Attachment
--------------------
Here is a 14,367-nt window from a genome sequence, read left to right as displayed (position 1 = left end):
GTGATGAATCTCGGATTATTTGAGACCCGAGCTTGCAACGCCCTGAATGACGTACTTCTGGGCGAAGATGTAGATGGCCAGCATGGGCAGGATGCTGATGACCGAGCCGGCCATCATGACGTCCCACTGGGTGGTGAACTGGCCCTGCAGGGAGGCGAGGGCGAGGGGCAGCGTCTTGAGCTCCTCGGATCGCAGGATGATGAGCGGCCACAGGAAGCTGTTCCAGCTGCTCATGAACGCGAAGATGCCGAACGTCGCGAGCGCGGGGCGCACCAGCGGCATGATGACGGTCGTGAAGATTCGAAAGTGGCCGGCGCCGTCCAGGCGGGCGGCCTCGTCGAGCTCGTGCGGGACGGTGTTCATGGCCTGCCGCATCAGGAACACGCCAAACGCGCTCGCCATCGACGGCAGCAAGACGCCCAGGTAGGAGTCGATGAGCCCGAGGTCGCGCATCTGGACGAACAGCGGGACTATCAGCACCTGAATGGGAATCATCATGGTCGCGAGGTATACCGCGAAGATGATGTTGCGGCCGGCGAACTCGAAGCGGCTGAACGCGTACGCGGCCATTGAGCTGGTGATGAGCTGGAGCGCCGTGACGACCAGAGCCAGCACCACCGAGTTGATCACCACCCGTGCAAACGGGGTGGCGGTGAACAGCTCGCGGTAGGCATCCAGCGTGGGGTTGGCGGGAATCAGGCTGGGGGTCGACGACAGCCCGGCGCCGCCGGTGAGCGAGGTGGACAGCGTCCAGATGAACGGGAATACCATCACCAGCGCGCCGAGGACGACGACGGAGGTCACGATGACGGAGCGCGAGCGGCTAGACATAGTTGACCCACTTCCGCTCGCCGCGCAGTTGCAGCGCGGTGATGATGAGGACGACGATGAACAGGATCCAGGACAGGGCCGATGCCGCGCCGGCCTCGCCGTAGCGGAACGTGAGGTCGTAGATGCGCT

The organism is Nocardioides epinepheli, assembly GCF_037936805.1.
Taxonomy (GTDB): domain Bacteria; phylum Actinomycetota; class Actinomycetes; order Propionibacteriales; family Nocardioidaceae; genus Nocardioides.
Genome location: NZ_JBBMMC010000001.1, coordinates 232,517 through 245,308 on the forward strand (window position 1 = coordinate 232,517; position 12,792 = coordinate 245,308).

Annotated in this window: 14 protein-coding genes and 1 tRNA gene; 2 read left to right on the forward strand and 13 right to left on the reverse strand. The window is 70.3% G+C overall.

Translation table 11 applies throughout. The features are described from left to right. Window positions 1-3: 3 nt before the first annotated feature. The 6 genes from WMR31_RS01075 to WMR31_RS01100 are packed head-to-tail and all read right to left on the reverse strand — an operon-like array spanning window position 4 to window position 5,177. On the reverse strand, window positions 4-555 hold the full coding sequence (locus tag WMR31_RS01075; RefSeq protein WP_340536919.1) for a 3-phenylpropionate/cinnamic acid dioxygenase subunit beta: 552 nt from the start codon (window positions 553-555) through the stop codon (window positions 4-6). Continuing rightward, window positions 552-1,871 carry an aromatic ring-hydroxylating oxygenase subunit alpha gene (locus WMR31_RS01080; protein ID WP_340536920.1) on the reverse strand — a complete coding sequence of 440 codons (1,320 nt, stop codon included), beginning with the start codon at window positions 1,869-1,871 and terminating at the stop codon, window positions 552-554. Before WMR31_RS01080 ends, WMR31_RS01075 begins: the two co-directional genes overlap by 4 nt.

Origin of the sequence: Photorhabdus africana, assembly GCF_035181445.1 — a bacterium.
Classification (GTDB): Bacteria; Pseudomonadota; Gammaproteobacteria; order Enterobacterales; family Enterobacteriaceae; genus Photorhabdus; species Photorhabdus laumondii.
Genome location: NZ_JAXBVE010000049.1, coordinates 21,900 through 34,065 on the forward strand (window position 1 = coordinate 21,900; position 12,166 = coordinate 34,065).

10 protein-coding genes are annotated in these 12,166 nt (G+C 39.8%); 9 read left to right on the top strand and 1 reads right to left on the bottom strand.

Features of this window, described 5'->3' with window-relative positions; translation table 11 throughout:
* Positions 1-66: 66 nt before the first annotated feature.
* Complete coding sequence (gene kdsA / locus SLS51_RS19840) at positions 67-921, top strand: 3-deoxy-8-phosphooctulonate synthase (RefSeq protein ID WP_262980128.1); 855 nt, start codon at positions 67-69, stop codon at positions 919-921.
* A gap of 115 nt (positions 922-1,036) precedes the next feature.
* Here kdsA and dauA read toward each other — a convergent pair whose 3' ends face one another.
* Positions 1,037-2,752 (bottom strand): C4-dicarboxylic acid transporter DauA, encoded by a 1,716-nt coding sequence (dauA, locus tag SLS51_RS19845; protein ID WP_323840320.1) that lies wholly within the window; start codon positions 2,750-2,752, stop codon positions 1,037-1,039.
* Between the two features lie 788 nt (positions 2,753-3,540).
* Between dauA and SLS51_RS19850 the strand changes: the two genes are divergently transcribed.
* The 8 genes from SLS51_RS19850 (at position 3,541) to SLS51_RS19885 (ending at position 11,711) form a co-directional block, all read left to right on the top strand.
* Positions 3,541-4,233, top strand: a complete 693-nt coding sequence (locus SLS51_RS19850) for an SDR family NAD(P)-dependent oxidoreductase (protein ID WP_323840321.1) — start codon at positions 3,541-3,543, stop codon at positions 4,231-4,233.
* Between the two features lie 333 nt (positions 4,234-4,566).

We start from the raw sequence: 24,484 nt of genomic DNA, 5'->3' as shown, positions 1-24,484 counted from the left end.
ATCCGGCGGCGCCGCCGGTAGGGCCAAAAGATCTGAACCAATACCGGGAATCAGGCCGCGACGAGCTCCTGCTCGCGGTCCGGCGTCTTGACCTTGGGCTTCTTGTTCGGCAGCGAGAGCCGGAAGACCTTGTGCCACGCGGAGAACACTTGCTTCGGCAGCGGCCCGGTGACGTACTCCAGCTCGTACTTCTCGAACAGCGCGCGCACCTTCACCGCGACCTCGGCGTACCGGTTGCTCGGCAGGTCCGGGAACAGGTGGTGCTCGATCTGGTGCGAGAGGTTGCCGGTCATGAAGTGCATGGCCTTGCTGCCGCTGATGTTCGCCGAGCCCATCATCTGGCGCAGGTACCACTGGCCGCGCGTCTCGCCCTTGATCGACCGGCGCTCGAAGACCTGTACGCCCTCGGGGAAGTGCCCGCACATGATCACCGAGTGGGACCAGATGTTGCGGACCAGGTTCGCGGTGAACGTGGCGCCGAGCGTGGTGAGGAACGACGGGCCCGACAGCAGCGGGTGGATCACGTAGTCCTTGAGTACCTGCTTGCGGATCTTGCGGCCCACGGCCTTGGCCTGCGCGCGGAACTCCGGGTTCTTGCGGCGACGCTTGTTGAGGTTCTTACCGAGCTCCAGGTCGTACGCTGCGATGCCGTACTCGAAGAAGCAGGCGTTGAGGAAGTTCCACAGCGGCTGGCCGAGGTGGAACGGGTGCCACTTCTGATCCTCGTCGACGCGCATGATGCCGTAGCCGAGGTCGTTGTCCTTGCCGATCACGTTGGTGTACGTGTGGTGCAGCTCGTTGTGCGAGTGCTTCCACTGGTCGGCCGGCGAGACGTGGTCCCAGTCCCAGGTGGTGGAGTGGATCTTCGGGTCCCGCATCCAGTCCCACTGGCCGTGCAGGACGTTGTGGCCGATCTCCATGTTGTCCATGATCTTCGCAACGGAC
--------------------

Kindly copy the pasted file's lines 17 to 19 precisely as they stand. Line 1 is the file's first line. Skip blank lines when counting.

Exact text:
* Positions 1,037-2,752 (bottom strand): C4-dicarboxylic acid transporter DauA, encoded by a 1,716-nt coding sequence (dauA, locus tag SLS51_RS19845; protein ID WP_323840320.1) that lies wholly within the window; start codon positions 2,750-2,752, stop codon positions 1,037-1,039.
* Between the two features lie 788 nt (positions 2,753-3,540).
* Between dauA and SLS51_RS19850 the strand changes: the two genes are divergently transcribed.